1. Yatima

      Ohmygodyes containerization! I use the analogy all the time in $dayjob, where I am a software virtualization industry analyst…

  15. PharaohKatt

    1. Um… this one’s hard. I guess I’m a knowledge junky. If I find something interesting I’ll research it for ages, and so I know a lot of random things now. Like, I know a lot about cats, some ancient cultures, Andrew Lloyd Webber, linguistics… Yeah, just random knowledge.

    2. Dammit, someone said Ladyhawk! The Neverending Story. Just because.

    1. tigtog

      Between the person upthread posting Ladyhawke and you mentioning it, one of my daughter’s friends lent her the DVD so we watched it together. Still awesome, deffo.

  16. Rick

    1a) I’m a transit geek; I get a kick out of working through the myriad ways to get from A to B or figuring out esoteric ways to go somewhere. Being exposed to the Japanese railway system for a year instilled a real fondness for train travel and pretty much ruined me for any mass transit system in North America.

    1b) If I had my druthers, I’d probably have a basement full of pinball machines and old paintball guns, take pâtisserie classes during the day, and study for my pilot’s license at night. I haven’t the time or money to indulge all my interests, though, and somehow I suspect I’m not unique in this regard. =)

    2) I’m a fan of kung-fu movies, and Kung-fu Hustle is my favourite send-up of the genre to date.

  17. Mary

    1. I’ve always been something of a medical/human biology trivia geek, especially obstetrics and blood typing plus to some extent genetics in general. I don’t feel truly geeky here because I can’t compete with anyone with the formal education to MD/MB level (let alone fellowship) or a biology PhD and I feel like true geeks should be self-educated to expert level. But nevertheless, it has got to the point where the occasional doctor has asked if I’ve been a medical student at some point. I considered it, but I’m not up for the irregular and long hours called for.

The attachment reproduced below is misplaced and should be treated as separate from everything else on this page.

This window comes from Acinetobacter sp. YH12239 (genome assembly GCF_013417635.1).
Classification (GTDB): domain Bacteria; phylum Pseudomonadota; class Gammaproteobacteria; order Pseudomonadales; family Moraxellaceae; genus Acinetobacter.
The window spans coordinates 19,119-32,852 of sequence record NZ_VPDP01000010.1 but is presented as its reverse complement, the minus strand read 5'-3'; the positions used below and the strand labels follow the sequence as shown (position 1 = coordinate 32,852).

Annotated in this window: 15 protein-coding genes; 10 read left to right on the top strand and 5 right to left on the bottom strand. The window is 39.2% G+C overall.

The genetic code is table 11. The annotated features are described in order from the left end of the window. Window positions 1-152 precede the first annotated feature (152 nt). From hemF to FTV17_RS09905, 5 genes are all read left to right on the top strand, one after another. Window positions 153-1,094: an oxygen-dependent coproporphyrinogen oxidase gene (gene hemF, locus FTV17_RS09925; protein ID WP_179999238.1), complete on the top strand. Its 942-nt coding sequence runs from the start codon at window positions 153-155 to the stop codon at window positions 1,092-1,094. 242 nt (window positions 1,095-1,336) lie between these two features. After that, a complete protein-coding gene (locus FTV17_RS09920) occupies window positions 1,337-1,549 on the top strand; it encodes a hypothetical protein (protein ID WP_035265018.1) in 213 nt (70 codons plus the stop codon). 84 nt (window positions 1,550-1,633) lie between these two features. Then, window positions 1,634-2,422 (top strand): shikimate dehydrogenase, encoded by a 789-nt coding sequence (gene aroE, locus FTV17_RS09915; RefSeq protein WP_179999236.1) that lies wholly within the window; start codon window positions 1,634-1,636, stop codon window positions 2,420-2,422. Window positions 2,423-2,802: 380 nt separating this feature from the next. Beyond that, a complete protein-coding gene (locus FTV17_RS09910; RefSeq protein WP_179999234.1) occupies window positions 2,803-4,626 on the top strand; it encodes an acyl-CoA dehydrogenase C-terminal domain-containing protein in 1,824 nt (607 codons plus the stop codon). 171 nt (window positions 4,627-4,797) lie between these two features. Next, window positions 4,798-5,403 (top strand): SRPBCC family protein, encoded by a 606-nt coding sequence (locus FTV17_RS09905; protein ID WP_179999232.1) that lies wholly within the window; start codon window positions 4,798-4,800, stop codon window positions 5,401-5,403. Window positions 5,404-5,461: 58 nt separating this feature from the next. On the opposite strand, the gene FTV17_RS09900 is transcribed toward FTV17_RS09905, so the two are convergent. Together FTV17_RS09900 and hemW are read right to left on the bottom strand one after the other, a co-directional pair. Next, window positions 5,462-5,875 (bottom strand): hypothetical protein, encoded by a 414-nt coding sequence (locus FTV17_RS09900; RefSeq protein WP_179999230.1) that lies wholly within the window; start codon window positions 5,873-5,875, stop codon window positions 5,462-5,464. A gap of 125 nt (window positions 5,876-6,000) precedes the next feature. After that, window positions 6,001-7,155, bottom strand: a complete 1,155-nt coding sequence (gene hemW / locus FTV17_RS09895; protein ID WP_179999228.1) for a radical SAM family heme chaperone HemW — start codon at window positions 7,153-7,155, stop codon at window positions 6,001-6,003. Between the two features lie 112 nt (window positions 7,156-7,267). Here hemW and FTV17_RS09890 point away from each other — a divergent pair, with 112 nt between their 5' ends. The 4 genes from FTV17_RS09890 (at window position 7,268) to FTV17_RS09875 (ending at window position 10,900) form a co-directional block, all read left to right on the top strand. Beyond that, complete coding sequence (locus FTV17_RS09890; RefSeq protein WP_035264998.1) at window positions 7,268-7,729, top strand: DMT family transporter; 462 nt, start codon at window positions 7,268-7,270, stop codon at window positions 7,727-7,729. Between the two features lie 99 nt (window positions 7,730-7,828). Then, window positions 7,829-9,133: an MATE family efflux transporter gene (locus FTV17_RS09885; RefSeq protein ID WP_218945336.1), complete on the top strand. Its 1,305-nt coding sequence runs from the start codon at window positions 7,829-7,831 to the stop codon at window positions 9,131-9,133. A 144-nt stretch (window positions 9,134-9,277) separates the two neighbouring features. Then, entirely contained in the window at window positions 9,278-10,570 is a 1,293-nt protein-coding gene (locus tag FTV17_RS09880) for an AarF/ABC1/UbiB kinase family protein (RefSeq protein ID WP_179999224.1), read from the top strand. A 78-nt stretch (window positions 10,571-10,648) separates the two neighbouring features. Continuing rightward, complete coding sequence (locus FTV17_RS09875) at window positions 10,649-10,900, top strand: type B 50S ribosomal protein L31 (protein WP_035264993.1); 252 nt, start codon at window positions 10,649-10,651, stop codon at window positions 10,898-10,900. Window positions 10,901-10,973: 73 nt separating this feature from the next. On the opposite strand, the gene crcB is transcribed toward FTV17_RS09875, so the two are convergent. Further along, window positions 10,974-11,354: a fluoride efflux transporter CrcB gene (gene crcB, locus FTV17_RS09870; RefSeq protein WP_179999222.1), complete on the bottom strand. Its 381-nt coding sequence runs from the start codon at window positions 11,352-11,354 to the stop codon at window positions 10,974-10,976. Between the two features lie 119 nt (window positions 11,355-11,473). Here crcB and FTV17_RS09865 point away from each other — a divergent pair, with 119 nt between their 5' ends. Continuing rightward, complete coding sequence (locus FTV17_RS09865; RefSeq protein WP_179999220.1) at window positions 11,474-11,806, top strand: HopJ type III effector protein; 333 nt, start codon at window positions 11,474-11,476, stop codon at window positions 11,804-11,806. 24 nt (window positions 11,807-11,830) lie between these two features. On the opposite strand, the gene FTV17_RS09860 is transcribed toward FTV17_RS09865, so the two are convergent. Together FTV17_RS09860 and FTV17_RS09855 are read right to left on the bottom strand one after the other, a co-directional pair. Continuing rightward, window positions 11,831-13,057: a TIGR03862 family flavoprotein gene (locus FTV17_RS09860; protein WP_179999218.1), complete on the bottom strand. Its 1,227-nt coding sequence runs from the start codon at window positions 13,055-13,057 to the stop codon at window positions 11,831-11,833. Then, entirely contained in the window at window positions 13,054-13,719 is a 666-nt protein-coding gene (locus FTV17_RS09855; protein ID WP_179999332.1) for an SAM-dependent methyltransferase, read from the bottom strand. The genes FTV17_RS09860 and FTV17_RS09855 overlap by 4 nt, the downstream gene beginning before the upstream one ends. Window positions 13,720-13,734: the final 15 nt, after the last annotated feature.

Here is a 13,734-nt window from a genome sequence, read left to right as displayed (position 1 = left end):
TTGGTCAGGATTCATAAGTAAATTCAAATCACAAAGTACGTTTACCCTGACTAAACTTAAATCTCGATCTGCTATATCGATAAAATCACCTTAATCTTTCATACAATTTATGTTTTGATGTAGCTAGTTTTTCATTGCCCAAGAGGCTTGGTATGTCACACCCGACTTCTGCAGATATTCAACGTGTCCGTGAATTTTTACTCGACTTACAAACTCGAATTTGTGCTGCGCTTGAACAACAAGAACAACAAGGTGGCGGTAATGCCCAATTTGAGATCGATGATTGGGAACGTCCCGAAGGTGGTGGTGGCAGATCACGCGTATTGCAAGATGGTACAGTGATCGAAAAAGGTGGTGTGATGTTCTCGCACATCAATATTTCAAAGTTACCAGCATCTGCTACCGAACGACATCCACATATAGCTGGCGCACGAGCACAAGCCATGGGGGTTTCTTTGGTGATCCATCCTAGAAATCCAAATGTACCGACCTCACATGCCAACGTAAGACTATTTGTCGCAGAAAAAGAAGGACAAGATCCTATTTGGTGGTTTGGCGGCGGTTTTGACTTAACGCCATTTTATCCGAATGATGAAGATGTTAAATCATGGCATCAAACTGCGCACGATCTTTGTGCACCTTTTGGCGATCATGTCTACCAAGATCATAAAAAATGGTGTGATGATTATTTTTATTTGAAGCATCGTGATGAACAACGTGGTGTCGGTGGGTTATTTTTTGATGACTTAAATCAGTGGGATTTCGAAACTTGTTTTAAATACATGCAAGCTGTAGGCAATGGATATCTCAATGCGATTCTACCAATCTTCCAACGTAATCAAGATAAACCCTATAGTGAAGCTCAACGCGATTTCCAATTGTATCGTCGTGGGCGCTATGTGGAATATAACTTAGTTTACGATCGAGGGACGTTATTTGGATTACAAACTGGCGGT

2. Apollo 13 is my geeky movie of preference. Science faction, I guess? But the scene with the people (all men, I think) in a room with a box of miscellaneous parts being told “this is what they have and this is how much power you can draw, build an oxygen pump” is the geek zenith.

    1. Yatima

      1. “..the occasional doctor has asked if I’ve been a medical student…”

      I get that all the time. My medical degree is from Google U.

      2. That scene! Yes!

  18. jadelennox

    I’m a nerd for reference books. Seriously, when somebody gave me the first volume of DARE, I almost cried, and I put it in a place of honor next to my Debrett’s Peerage and my two-volume OED.

    And I don’t like movies much, so is it okay if I name a TV show? Middleman!

  19. lauredhel